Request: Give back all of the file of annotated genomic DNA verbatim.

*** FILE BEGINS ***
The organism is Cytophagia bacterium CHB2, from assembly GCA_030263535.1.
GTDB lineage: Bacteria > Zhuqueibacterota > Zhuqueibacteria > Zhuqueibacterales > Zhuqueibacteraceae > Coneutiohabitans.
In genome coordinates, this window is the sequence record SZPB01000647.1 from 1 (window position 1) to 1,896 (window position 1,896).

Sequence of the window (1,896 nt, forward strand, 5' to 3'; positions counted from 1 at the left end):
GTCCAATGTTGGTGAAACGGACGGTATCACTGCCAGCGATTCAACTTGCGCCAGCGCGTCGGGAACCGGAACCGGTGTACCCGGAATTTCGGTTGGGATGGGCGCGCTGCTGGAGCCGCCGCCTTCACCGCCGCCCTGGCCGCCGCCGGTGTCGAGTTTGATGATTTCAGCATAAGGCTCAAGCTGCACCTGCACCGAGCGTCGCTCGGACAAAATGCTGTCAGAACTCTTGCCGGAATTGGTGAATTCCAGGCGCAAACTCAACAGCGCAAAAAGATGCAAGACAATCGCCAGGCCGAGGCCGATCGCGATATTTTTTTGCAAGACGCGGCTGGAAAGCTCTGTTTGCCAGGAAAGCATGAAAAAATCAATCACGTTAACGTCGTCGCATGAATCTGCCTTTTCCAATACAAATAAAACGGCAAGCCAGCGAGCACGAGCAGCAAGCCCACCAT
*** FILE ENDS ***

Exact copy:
The organism is Cytophagia bacterium CHB2, from assembly GCA_030263535.1.
GTDB lineage: Bacteria > Zhuqueibacterota > Zhuqueibacteria > Zhuqueibacterales > Zhuqueibacteraceae > Coneutiohabitans.
In genome coordinates, this window is the sequence record SZPB01000647.1 from 1 (window position 1) to 1,896 (window position 1,896).

Sequence of the window (1,896 nt, forward strand, 5' to 3'; positions counted from 1 at the left end):
GTCCAATGTTGGTGAAACGGACGGTATCACTGCCAGCGATTCAACTTGCGCCAGCGCGTCGGGAACCGGAACCGGTGTACCCGGAATTTCGGTTGGGATGGGCGCGCTGCTGGAGCCGCCGCCTTCACCGCCGCCCTGGCCGCCGCCGGTGTCGAGTTTGATGATTTCAGCATAAGGCTCAAGCTGCACCTGCACCGAGCGTCGCTCGGACAAAATGCTGTCAGAACTCTTGCCGGAATTGGTGAATTCCAGGCGCAAACTCAACAGCGCAAAAAGATGCAAGACAATCGCCAGGCCGAGGCCGATCGCGATATTTTTTTGCAAGACGCGGCTGGAAAGCTCTGTTTGCCAGGAAAGCATGAAAAAATCAATCACGTTAACGTCGTCGCATGAATCTGCCTTTTCCAATACAAATAAAACGGCAAGCCAGCGAGCACGAGCAGCAAGCCCACCAT